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Thursday, December 20, 2012

What is Interactive Design and Prototyping (IDP)
and Why Do We Need to Do It?

When upgrading to a new version of software, there’s always a change in how specific tasks are accomplished. You likely have experienced this with programs you use daily; new buttons are available, some options move to another area, some tasks are accomplished in another way. Since the software was designed for a wide base of users, you likely find some things to be the same, some things to be easier, and some things to be more difficult. Some tasks may not even be possible in the new version.

When the software being upgraded is your word processing program (e.g., Microsoft Word) or web browser (e.g., Internet Explorer, Chrome), these differences may be frustrating at first, but over time, you develop new habits. When the software is an enterprise resource planning system, a more methodical approach to addressing the differences is needed. For the Enterprise Systems Upgrade Program (ESUP), this approach is called Interactive Design and Prototyping (IDP).

The first phase of ESUP is a fit/gap analysis. This involves a comparison of our current business processes with the upgraded version of PeopleSoft to see where there are “fits” and where there are differences, or “gaps,” between how we do things now and the functionality provided within the off-the-shelf (or “vanilla”) version of PeopleSoft.

The off-the-shelf versions of the HR and student PeopleSoft systems implemented in the 1990s were not yet sophisticated enough for our operations. Over the years, these systems have been heavily customized with groundbreaking applications to deliver functionality that PeopleSoft originally could not provide. Today, however, the off-the-shelf capabilities of PeopleSoft exceed those of many of our customizations, but they may work differently. Those differences are addressed in IDP.

The IDP process focuses on the business requirements of the institution and how the new functionality of the software will meet those requirements when the upgraded system goes live.  The approach ESUP is taking for IDP is process-centric. This means that technological gaps between current practice and how the new version of PeopleSoft works will be approached in the context of an entire business process (e.g., financial aid application processing, grade entry, hiring an employee, changing a job appointment). This process-centric approach helps identify opportunities to facilitate best practices, enhances the knowledge of both business and technological experts, and aids in knowledge transfer.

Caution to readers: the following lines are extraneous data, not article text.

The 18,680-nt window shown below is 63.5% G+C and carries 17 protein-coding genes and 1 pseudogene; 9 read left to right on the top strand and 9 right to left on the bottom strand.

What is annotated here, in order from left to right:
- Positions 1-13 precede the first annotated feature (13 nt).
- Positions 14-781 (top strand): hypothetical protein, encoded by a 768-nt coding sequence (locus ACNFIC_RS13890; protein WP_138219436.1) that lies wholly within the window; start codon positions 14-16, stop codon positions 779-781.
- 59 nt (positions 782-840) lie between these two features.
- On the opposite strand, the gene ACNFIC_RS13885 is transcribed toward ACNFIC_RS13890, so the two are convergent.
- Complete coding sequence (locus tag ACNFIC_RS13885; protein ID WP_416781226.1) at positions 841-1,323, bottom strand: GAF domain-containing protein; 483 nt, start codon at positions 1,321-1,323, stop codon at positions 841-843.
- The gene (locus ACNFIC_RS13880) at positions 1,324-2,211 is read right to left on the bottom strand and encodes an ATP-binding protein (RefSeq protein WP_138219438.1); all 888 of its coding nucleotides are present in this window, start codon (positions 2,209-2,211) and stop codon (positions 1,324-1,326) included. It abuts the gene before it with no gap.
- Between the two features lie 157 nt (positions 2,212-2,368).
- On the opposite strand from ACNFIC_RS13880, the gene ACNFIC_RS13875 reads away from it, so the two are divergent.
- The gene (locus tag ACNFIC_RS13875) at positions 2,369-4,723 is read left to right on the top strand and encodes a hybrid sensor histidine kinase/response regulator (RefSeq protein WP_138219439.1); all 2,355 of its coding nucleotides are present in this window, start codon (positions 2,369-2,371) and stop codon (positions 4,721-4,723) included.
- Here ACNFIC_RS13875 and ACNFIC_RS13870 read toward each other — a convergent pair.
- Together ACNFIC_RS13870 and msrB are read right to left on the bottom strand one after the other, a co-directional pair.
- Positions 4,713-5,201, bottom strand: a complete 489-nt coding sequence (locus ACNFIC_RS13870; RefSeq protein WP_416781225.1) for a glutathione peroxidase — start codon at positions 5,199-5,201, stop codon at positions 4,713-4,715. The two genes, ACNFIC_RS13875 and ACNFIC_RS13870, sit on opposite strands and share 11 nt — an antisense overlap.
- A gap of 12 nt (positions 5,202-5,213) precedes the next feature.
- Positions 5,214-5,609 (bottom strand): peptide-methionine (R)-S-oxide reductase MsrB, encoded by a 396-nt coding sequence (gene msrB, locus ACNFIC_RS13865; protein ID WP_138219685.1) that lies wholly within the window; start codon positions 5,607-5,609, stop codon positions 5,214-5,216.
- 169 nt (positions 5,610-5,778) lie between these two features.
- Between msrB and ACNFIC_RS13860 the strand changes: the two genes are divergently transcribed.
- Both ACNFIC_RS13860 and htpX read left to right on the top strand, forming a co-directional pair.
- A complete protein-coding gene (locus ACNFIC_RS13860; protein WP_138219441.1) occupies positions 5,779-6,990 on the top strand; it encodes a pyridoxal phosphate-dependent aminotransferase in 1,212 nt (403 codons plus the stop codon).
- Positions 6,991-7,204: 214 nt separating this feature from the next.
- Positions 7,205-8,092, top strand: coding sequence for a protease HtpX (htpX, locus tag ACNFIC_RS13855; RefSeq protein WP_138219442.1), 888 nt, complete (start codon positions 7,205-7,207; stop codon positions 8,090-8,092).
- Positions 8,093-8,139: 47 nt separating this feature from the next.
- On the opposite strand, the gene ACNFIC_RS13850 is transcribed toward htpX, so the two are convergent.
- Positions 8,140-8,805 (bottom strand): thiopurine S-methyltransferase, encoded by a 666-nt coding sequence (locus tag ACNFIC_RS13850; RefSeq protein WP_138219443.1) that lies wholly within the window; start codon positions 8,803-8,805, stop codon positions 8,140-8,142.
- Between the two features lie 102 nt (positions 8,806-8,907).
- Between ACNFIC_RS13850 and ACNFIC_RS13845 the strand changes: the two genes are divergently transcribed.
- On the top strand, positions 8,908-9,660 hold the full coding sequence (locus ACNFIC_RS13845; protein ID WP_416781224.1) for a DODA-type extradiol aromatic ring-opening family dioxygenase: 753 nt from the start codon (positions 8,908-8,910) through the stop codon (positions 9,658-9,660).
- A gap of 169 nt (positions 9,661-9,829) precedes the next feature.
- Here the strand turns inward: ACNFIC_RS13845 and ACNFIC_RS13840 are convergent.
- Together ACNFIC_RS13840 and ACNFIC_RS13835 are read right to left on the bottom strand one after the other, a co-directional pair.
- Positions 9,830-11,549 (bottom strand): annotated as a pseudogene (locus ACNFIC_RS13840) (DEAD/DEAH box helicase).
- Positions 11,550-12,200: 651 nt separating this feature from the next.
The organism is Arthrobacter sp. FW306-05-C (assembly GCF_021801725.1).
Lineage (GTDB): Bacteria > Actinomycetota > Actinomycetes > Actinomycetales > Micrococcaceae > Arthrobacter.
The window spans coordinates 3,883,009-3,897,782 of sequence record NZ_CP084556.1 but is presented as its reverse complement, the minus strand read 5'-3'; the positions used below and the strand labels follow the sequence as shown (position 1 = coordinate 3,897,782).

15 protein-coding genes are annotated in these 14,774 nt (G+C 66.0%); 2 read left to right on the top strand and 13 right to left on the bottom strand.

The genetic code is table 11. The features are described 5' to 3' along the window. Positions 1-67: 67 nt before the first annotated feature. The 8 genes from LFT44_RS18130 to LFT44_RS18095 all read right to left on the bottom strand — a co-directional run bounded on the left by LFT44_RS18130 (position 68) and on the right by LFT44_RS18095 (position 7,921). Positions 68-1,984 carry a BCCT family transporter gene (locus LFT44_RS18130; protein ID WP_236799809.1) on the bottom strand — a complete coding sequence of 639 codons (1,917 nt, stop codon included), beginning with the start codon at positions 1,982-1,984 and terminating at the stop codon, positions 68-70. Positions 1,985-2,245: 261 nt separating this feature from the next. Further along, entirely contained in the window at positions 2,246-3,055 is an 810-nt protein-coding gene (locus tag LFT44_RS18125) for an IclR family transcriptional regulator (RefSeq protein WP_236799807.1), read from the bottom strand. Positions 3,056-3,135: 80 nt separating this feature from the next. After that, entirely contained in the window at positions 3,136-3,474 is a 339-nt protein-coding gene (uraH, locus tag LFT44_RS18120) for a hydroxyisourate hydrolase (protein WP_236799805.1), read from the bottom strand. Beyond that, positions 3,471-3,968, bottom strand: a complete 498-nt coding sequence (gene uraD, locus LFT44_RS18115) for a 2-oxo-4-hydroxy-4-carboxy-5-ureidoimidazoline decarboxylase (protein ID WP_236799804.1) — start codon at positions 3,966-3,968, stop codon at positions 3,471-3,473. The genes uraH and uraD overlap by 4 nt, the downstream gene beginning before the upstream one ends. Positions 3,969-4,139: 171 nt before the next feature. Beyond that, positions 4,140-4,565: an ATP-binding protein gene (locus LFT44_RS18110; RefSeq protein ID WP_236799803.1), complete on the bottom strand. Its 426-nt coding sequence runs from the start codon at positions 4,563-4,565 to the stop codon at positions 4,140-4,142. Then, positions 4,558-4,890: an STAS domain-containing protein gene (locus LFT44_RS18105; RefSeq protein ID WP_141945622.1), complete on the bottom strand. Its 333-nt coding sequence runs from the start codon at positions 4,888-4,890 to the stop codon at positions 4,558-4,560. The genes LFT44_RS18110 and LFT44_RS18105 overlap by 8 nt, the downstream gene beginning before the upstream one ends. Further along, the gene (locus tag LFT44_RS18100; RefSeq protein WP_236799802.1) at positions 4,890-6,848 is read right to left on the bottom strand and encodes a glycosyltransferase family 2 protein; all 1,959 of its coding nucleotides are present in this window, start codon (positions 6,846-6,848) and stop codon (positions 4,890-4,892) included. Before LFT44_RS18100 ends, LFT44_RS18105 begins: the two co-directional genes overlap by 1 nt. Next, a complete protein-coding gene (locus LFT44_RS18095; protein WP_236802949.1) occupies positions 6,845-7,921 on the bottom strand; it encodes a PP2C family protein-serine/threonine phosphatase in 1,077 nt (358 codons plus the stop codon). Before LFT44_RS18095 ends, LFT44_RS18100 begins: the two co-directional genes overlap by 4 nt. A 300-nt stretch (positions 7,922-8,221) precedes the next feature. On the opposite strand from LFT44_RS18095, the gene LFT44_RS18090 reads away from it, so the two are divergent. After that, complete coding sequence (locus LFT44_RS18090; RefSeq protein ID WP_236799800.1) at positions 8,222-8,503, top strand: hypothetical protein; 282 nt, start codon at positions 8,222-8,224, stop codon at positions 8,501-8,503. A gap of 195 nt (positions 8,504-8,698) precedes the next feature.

In order to be successful, it is critical that the right people participate in IDP. In addition to consultants from implementation partner, CedarCrestone, there will be University business analysts, subject matter experts, and members of functional steering committees (or their designees). These key decision makers will work together to make design decisions quickly and effectively by identifying business process requirements, reviewing the functionality available in the new version of PeopleSoft, and prototyping business processes to identify issues.
When the off-the-shelf version of PeopleSoft does not meet all of the business requirements, a gap in functionality is identified. The team will then work together to develop solutions for bridging the gaps and recommend their approval by the governance of ESUP. In addition to these solutions, the IDP process will also identify requirements for training, security, testing, and change management.

The IDP process is intensive and time-consuming--one business process may take several weeks of day-long work sessions. Sessions will run concurrently for approximately six months. At the end, solutions for how to move forward will be finalized and developers will have the information they need to complete the technological upgrade.

While ESUP is a multi-year project and most changes will not take effect until 2014 or later, how we operate in the future will be decided in IDP. These highly interactive and participative sessions are designed to gather the best collective ideas of system users and stakeholders. They should be intense, but very rewarding.

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